"Everyone except me is just so STUPID."
I like finding out that people or institutions don't suck as much as I'd thought. It happened three years ago, during the writing of the TWoP book; I had a contemptuous entry all ready to go about Jamie "The Heights Of Ray Pruit" Walters, but when I found out he'd quit the biz to become an L.A. firefighter, I was strangely proud of the guy. I like to be right — but the world has enough sucky people in it, and really it's better to be wrong.
I didn't expect to be wrong about Don Henley, though. I've never cared for the man; I like the Eagles, and I absolutely can't argue with "The Boys of Summer," an all-time-great song of the '80s that seems likely to stand the test of time. Dude played the drums while singing lead; I have to give it up for that. But Henley has, in his public life, often seemed like that humorless, denim-vest-wearing, "back in the sixties, we cared about things" Laurel Canyon liberal who sincerely believes he's the only one who's noticed that Iraq is not working out, because even though he's famous he takes the time to read the newspaper and make salad dressing from scratch or whatever the hell.
Maybe he is in fact that guy, but I have reason to believe that behind the pill-ish faÃ§ade also lurks a guy I can hang with, based on a Rolling Stone piece on the Eagles from the late seventies. Right after he finishes bitching about fans sending him "corrected" lyrics which they'd actually read wrong — which is petty, but in a way I find eminently relatable — Henley takes an all-in-one-breath sidebar on his life as a working superstar:
Music is a lot of hard work, as far as I'm concerned. I've been doing this for seventeen years now and I've worked in dumps and in Louisiana bars where I saw a guy get stabbed and I played "Gloria" thirteen times for some goddamn fraternity at the University of Texas and I've played clubs in the goddamn Valley and in Northridge and I've been criticized and maligned and misunderstood and this is a twenty-four-hour-a-day job, ya know. This is not something you leave at the office. This is something I take around with me all the time. Every minute I'm awake, even when I'm asleep, I'm worried about the next album and what's going to be written on it and how it's going to do and how it's going to be accepted and how my peers are going to react and how we're going to make it better than the last one and how the record company is on our case about hurry-up-we-didn't-get-an-album-from-you-in-1978-and-it's-not-going-to-look-good-on-our-stock-report-and-what-about-the-profit-sharing-plan. Shit like that. I get a little self-righteous sometimes about the whole thing.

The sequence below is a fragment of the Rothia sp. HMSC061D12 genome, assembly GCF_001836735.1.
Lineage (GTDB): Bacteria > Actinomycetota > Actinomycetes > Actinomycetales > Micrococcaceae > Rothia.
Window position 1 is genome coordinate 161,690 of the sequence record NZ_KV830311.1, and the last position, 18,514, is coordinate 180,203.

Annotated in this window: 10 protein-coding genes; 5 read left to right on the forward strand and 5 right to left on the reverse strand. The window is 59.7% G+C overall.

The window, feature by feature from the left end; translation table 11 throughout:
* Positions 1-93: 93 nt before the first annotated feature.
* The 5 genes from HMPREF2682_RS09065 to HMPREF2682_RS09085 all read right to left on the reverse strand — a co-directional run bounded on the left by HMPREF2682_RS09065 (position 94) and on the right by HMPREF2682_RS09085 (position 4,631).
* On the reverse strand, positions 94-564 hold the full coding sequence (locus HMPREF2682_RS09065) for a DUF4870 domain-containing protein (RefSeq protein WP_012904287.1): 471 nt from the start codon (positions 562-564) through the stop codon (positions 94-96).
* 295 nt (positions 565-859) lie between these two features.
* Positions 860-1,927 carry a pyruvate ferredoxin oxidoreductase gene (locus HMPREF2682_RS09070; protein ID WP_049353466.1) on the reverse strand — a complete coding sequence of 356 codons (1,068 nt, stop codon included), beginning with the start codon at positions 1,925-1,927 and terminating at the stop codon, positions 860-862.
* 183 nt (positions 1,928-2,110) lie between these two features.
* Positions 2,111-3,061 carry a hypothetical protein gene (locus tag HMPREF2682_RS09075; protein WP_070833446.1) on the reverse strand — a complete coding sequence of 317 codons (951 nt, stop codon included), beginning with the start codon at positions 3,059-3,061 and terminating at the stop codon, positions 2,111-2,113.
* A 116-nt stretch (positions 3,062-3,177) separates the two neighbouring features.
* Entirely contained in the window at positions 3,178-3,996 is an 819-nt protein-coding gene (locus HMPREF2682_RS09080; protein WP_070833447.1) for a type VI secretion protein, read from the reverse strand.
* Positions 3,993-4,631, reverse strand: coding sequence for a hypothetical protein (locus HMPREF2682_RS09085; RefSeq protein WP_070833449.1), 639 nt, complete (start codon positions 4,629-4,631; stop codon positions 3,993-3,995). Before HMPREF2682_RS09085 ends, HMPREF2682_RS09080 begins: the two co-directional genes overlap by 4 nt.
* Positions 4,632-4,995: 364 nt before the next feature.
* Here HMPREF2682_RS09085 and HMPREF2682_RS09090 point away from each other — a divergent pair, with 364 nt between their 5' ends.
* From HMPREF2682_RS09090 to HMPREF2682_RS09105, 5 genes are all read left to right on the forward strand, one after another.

At that point in the article, I went back, read that part again, put the article down for a minute, stared at the coffee table, and said, "…Huh." You can read it as whining, what he's doing there — "oh boo hoo, the life of a rock star on the road is so hard, let me dry my tears with a fistful of money" — and what he's describing is standard dues-paying for a musician, the kind that doesn't even come to anything for the vast majority of gigging bands. But I liked Henley by the end of it: at least he admits that he gets self-righteous, and also, sometimes, this is exactly what it is to write for a living, whatever genre you write in. You don't really get to leave it; it leaves you, when it's ready, and sometimes, when it leaves, it doesn't take a cinematic farewell, just limps off to the curb and keels over there and it's like, why didn't I go to business school, and the knowledge that you really don't get to feel all that sorry for yourself over it because some people have real problems just makes you feel more sorry for yourself. It's unusual to see it nailed that firmly, not to mention that it's Henley doing the hammering.
And even if you still think Don's a d-bag, you have to admire the rhetorical devices he employs. The author of the article, Charles M. Young, may have goosed it a bit, but the use of detail, the spare punctuation, the order in which the details come — it's good structure. It paints a picture; I can envision that frat party and everyone present perfectly.
The whole article is fascinating. I've ripped RS but good in the past (and bagged on Henley in the process, if I recall correctly), and Young can go overboard with the imagery; his description of Glenn Frey's laugh is not fresh enough to be that pleased with itself. But his rendering of the recording process as witnessed by a civilian is evocative and economical, and he gets great quotations, from Frey ("I hate this song! I hate this album! God help me! I'm bumming!" — been there, dude) and band manager Irving Azoff ("I'm tired and I'm rich and I can do what I want. I'm going home to sleep"). Young spent some months with the band, I think, on tour and elsewhere, but he doesn't name-check the fact — you can tell from the texture of the writing that his narrative authority is earned. The magazine used to know how to do these stories; the current cover story on the Eagles isn't half bad, either, but Young's is exceptional.